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For his latest RPG Scrollbars column on Rock, Paper, Shotgun, videogame critic Richard Cobbett has penned what essentially amounts to a preview of Gwent: The Witcher Card Game, based on the time he's spent with the beta. Cobbett didn't seem completely won over, though he doesn't exactly pan the game either:
Even in Closed Beta, it works well. Games are fast, fluid, and importantly, nothing like Hearthstone. The need to think about the bigger picture adds a fantastic psychological element to the action, while the number of cards at your disposal from the start and how much they interact with both the deck and the graveyard adds a whole new dimension to that game’s focus on ramping up and card draw. It’s more like having an army than individual heroes, and determining when best to drop the hammer rather than waiting for your chance to do that.
There’s also a couple of cute features that speak to CD Projekt’s usual attention to detail, with my favourite being to send a ‘GG’ to the other player at the end of a round. This gives them a tiny resource boost – just a few flecks of gold – but is a nice way of both rewarding a good opponent and something to feel smug about withholding if they’ve been the kind of dick that just wants to run the timer out when you both know they’ve lost. The downside is that right now, there’s no quests to reward simply playing the game and make it easy for good and bad players to keep slowly building up their collections for free – if you lose, it may as well play the old Willy Wonka clip.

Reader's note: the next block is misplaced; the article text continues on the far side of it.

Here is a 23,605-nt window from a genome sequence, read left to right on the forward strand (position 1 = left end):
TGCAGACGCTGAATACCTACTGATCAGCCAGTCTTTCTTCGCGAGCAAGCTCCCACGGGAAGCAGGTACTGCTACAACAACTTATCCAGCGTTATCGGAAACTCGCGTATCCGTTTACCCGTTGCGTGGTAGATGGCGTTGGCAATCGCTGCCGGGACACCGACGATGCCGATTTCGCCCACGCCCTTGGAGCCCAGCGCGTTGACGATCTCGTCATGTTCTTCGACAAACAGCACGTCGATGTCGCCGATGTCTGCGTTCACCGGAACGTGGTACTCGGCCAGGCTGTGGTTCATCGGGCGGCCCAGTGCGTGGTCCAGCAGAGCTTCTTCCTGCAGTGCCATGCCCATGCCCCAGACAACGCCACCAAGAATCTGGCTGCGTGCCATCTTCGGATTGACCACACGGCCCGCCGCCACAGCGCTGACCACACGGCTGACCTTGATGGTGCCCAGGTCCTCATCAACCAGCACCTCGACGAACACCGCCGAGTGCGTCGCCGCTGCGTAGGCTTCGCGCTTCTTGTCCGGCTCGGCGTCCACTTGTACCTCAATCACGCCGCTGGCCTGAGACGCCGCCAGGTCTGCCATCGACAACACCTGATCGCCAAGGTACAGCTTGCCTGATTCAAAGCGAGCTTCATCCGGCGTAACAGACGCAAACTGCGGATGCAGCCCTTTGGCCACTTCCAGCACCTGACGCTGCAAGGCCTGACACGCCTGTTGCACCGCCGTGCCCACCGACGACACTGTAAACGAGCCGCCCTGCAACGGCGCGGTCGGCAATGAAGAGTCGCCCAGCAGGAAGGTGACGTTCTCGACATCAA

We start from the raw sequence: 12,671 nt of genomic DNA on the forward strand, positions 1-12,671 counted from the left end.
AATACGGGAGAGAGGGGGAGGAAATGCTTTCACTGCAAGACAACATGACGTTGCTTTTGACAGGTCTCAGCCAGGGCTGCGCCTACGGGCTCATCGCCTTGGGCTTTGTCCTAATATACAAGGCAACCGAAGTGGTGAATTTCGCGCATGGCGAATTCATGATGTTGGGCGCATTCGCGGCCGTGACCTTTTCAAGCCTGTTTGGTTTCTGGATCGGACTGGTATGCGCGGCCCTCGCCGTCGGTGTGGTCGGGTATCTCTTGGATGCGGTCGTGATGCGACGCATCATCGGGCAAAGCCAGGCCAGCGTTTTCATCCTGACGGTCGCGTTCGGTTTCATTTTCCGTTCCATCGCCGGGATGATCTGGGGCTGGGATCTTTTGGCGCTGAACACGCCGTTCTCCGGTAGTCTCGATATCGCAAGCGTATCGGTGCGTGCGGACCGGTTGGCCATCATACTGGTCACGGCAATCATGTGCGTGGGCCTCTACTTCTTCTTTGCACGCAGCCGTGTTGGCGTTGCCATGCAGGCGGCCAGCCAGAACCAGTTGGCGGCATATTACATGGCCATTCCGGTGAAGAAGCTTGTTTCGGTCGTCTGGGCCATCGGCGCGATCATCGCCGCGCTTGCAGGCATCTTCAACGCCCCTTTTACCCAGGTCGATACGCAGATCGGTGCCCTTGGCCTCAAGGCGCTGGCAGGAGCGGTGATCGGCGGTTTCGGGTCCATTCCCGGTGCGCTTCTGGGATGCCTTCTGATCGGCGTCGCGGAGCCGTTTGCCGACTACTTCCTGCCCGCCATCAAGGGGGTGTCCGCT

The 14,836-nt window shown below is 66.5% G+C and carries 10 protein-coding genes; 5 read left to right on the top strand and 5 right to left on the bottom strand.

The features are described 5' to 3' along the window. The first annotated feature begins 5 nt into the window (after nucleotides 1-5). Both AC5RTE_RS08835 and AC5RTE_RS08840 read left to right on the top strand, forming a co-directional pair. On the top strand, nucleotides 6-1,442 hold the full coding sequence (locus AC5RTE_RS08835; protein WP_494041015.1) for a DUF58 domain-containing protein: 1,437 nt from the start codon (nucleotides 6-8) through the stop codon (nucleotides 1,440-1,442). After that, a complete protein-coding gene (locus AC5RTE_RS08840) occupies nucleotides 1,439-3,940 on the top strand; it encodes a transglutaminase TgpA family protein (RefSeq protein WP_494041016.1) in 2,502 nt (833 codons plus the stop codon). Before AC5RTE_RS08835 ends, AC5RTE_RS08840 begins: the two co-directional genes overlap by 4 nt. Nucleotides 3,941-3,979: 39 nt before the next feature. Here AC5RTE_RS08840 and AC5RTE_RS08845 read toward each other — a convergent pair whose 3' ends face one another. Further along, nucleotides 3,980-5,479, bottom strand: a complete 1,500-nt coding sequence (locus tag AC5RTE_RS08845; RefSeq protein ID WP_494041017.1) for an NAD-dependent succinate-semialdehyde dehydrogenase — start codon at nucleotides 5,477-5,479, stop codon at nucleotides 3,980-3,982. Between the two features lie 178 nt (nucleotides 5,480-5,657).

My only real problem with it though is the same I had with Elder Scrolls Legends – the cards themselves have very little personality. Oh, they have recognisable names and faces and audio-clips and animations if you zoom in, but very few of them do anything particularly exciting. Take 10 Strength from this. Take 2 Strength from that. Promote a unit to Gold. That kind of thing. Part of the joy of Hearthstone is seeing what crazy stuff Blizzard comes up with, especially for its recognisable characters and Legendaries. Here… well, here’s The Witcher 3’s main crew. Geralt – 12 Strength. Triss – 8 Strength, Remove 4 Strength from 1 Enemy Unit. Yennefer at least spawns one of two units that either adds or removes 2 strength to all other units on the battlefield and Ciri returns to your hand if you lose the round, but still… not very exciting. Glancing through the cards, the only one that gave me a ‘Oh, come on!’ was the Bloody Baron, not for being powerful, but for his ability being to spawn a Botchling or a Lubberkin.
I mean… damn. Talk about rubbing it in, guys.